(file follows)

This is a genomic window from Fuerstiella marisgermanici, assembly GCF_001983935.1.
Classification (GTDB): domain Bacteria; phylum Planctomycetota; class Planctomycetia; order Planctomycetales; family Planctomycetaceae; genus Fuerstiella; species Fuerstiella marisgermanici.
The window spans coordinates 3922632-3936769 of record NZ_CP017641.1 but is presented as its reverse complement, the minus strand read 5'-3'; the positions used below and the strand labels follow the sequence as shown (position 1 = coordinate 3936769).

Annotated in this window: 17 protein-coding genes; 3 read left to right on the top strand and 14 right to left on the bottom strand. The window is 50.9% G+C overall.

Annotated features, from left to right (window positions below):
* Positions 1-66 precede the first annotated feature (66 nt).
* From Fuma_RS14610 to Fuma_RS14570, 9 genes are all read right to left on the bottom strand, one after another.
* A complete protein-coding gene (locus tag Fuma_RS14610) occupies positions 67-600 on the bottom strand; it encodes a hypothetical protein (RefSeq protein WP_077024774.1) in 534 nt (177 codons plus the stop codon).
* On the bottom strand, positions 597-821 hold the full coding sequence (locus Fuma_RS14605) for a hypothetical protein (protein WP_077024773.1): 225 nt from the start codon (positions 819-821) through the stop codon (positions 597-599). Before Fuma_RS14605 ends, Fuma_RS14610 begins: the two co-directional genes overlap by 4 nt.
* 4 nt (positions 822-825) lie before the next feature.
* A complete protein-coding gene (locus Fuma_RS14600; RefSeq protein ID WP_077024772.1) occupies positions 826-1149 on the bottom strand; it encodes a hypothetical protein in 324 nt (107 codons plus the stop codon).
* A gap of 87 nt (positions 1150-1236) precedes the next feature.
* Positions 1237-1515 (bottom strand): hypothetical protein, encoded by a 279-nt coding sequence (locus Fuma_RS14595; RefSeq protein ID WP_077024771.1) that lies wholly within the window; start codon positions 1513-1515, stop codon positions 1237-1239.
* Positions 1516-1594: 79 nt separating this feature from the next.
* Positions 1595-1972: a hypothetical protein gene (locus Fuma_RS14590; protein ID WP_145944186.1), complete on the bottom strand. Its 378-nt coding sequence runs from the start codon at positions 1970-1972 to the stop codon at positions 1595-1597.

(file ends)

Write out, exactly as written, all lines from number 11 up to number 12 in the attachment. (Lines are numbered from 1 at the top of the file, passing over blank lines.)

* A complete protein-coding gene (locus Fuma_RS14600; RefSeq protein ID WP_077024772.1) occupies positions 826-1149 on the bottom strand; it encodes a hypothetical protein in 324 nt (107 codons plus the stop codon).
* A gap of 87 nt (positions 1150-1236) precedes the next feature.